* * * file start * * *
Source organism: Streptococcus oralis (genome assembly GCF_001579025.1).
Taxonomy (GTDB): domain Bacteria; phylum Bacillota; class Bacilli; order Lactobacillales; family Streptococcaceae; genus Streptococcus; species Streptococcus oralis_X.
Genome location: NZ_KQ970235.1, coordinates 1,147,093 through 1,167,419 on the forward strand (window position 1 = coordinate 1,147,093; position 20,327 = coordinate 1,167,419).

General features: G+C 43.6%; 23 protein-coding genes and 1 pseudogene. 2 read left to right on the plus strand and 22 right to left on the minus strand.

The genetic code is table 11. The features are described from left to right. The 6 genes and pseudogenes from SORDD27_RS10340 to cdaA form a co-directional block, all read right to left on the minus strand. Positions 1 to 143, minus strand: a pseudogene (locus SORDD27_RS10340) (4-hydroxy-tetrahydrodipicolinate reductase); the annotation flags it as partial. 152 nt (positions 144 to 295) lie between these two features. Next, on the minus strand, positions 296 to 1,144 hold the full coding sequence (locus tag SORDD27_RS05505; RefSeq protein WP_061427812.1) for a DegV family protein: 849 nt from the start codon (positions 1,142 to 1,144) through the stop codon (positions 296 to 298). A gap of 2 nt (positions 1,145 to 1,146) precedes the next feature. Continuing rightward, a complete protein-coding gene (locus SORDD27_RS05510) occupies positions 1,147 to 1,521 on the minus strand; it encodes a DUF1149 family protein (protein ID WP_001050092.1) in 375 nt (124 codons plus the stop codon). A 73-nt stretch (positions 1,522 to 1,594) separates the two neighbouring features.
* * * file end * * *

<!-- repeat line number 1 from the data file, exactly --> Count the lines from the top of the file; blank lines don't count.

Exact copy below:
Source organism: Streptococcus oralis (genome assembly GCF_001579025.1).